Bill Introduced That Requires Air Conditioning For All Rental Units in the County

A bill that will require air conditioning for all rental units in Montgomery County has been introduced.


Montgomery County Council introduced Bill 24-19, Landlord – Tenant Relations – Obligations of Landlord – Air Conditioning, and they say it will improve living conditions for renters throughout the county. Councilmember Tom Hucker, who serves as chair of the Transportation and Environment Committee, is the lead sponsor of the bill while Councilmember Will Jawando is a cosponsor of the bill.

Extreme heat can be just as deadly to vulnerable residents as extreme cold,” Hucker said. “Yet, the County Code only has a limit on how cold an apartment can get. As climate change worsens, we are going to see hotter days for longer periods of time, so it will be more important than ever that tenants have access to a safe and cool environment.” 

This comes after many residents who rent older and more affordable housing units reported not having access to consistent air conditioning. This new bill requires individual air conditioning units, or a central air conditioning system, to be maintained in good working order to provide an inside temperature of eighty degrees or less from May 1 through September 30 each year. Currently county law requires that each rental unit be able to maintain a minimum temperature of 68 degrees but doesn’t mandate a maximum temperature. 

According to the Centers for Disease Control, more than 600 people die every year nationwide from heat related illnesses. Lat year in Montgomery County, approximately 800 cases of heat-related illnesses were reported from May 22 through September 17.

If a landlord does not comply with the new law tenants may file a complaint with the Department of Housing and Community Affairs and the landlord may face a fine of $500. 

Bill 24-19 is part of Hucker’s ongoing efforts to improve the quality of life for renters across the County. In June the Council unanimously enacted Bill 6-19, Landlord – Tenant Relations – Termination of Lease – Tenant Health, which was also sponsored by Hucker. This bill requires each lease for rental housing in the County to allow the tenant to terminate the lease, if the landlord doesn’t correct conditions that impact the immediate health and safety of a tenant in a tenant’s unit or in a common area within 30 days.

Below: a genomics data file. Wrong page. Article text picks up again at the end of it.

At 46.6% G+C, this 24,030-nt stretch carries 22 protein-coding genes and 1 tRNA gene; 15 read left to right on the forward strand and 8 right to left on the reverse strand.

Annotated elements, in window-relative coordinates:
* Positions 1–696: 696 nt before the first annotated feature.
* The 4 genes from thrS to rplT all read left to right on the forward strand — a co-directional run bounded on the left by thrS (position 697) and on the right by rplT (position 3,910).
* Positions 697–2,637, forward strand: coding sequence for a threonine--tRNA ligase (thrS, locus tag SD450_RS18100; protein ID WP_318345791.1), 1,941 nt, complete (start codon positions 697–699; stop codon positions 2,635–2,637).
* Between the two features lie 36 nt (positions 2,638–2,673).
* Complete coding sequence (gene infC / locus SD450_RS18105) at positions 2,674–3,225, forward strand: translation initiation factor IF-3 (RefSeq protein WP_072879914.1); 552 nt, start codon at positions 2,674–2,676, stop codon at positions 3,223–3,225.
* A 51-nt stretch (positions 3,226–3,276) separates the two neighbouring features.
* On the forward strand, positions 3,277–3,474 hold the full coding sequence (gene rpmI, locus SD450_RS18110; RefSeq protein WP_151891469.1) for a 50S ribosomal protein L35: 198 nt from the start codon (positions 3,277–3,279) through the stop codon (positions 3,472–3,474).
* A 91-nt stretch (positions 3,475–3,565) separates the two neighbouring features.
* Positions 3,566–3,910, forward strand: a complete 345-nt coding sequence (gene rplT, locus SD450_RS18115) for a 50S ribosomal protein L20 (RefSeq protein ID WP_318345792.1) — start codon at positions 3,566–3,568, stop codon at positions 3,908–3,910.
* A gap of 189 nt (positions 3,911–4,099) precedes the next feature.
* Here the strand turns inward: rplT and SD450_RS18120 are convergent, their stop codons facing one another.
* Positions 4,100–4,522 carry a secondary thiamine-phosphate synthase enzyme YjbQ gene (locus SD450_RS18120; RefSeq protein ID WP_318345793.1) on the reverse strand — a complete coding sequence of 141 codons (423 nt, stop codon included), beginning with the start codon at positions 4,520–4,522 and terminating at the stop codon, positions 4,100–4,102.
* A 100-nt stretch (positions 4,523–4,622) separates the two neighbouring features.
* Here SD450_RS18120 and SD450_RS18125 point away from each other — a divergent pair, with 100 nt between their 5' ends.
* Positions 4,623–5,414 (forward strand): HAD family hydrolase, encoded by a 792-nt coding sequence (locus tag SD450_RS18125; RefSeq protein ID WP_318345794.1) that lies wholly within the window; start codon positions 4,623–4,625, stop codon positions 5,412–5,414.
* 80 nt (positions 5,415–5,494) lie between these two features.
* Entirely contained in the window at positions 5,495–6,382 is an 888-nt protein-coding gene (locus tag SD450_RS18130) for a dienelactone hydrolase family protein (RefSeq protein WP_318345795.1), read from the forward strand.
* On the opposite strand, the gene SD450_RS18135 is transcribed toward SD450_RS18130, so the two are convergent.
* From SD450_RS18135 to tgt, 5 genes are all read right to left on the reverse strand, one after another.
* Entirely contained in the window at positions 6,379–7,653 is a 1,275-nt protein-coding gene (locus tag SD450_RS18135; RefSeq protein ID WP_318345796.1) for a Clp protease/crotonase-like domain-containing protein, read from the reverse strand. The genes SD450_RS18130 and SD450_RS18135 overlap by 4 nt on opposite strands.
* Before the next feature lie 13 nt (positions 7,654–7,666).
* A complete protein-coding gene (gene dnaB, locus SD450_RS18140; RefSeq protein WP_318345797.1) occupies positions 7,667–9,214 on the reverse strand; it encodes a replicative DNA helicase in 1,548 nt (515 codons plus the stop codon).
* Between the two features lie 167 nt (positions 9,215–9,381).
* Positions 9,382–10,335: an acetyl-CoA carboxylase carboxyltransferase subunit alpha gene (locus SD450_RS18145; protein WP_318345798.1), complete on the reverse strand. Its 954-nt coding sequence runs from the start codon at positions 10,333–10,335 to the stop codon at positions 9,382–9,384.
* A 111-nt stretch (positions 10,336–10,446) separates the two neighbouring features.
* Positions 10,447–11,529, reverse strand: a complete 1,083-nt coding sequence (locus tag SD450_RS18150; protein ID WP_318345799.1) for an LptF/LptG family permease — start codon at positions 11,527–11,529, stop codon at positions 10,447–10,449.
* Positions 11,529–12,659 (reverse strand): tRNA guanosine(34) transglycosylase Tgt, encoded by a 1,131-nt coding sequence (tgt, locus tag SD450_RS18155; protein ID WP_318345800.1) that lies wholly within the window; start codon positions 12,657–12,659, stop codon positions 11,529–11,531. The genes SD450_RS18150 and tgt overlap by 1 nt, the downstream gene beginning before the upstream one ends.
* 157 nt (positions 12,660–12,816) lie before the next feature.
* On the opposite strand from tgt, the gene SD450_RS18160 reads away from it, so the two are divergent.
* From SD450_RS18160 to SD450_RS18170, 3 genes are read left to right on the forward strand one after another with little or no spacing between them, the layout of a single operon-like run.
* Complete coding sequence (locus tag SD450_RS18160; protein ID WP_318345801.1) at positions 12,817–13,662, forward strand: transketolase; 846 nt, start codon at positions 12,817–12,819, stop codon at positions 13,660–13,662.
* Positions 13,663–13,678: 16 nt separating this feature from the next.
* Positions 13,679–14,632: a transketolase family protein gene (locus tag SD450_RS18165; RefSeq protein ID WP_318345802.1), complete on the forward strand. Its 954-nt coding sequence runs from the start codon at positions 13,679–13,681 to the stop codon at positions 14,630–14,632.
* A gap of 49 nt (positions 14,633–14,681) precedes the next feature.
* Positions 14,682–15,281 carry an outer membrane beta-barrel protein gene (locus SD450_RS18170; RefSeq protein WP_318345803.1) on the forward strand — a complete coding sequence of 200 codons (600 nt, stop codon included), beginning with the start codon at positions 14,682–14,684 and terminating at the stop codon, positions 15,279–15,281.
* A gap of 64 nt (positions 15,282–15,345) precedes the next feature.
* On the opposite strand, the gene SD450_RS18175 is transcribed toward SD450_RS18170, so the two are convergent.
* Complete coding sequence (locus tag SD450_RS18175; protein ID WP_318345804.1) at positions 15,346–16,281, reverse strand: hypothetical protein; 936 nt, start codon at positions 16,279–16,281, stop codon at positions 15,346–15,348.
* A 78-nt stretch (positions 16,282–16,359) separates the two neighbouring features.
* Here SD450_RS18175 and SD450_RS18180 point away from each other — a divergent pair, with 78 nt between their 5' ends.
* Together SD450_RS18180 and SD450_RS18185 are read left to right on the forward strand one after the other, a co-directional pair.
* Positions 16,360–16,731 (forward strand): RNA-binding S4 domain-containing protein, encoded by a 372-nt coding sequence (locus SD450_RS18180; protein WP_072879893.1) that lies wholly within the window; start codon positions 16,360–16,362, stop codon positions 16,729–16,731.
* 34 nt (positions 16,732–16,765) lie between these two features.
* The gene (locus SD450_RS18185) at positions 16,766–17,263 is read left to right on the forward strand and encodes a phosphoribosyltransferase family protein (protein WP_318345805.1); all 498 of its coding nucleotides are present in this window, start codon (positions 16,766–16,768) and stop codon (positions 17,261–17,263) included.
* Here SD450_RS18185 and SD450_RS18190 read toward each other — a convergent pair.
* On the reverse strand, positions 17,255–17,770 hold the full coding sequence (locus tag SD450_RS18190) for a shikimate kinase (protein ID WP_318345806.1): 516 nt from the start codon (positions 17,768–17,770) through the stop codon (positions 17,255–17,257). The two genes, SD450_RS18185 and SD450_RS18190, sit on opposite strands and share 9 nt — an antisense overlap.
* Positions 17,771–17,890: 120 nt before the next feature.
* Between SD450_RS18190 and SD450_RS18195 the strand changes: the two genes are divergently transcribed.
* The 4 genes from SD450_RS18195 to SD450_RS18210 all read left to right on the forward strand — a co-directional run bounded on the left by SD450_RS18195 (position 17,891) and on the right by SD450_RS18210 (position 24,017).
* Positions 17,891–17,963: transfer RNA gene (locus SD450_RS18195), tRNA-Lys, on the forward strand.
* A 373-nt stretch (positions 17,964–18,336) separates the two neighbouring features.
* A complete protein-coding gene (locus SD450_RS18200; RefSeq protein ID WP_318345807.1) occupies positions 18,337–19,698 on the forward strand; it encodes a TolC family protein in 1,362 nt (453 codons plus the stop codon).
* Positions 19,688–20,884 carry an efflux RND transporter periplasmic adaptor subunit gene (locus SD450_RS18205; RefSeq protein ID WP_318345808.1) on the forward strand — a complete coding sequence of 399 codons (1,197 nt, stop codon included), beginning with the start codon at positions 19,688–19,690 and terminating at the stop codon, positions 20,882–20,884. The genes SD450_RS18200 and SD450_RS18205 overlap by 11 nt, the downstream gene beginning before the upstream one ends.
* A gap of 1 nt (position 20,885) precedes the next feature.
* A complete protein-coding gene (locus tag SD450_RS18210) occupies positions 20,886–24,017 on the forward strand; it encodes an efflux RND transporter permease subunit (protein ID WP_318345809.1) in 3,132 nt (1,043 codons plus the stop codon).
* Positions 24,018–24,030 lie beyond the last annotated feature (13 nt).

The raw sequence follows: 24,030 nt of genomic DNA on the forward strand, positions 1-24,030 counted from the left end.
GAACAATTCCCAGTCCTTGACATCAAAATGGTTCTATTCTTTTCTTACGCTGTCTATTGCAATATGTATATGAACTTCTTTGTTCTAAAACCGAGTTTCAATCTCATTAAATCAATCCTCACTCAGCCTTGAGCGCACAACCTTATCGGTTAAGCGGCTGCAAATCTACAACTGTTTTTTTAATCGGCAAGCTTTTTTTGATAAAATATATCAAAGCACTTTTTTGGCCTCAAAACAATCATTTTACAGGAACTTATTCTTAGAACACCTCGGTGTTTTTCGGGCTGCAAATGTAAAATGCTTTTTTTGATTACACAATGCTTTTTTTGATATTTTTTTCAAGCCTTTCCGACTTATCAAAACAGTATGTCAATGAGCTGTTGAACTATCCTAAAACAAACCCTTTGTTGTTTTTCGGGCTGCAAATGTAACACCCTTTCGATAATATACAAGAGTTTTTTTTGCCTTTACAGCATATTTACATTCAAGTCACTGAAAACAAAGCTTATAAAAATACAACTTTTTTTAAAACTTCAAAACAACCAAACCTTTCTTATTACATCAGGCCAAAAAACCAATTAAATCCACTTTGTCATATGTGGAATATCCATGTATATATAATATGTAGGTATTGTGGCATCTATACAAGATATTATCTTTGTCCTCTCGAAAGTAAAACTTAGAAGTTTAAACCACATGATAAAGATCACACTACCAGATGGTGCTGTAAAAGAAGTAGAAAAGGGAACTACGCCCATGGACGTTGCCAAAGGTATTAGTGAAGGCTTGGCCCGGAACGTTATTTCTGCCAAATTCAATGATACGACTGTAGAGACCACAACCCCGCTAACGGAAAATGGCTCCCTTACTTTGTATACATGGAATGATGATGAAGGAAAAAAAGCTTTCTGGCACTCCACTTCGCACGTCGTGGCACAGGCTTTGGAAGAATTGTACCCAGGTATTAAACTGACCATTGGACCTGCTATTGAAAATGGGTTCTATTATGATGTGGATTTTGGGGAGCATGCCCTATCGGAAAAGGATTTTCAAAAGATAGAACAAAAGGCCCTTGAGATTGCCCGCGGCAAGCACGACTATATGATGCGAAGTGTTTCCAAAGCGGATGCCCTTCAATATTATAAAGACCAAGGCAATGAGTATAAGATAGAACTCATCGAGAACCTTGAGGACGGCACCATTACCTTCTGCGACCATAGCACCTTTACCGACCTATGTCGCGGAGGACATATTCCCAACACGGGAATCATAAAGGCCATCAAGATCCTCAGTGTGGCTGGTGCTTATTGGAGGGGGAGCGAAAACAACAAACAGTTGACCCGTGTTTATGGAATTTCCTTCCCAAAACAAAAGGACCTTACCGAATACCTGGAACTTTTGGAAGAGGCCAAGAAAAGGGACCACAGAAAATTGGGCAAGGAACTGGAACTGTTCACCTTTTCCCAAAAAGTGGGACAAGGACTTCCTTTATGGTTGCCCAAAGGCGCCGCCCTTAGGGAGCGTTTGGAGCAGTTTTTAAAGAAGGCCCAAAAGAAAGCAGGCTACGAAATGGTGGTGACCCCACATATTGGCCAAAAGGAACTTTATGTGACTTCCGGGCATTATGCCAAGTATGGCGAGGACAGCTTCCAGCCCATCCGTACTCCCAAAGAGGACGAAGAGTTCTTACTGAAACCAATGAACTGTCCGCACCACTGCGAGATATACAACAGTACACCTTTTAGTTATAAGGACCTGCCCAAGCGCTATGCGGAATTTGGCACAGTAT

Tenants deserve quiet, quality, comfortable and healthy places to live,” said Matt Losak, executive director of the Montgomery County Renters Alliance. “We are grateful for Councilmember Hucker’s attention to air conditioning standards as temperatures continue to rise alongside the increasing population of renters in our county, especially senior renters. This legislation is long overdue.”


A public hearing on Bill 24-19 is scheduled for September 10 at 1:30 p.m. Click here to watch video of Councilmember Hucker’s remarks on Bill 24-19. 

The Council staff report can be viewed here.

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Jordan Lindsay

About Jordan Lindsay

Jordan Lindsay is a Reporter for My MC Media. Let her help tell your story by emailing


One Response to “Bill Introduced That Requires Air Conditioning For All Rental Units in the County”

  1. Avatar
    On July 17, 2019 at 8:58 am responded with... #

    Baltimore City’s health department has been declaring code red emergencies more frequently, because of the extreme heat and humidity residents have been dealing with. As a tenant advocate, I’m thrilled Montgomery County is acting on this issue, and making air conditioning for tenants a priority. When temperatures reach dangerous levels outside, it’s even hotter indoors — seniors, small children, and people with chronic health conditions are at greater risk for heatstroke and trips to the emergency room. Air conditioning should no longer be considered a “non-essential service”, as it could literally save lives.

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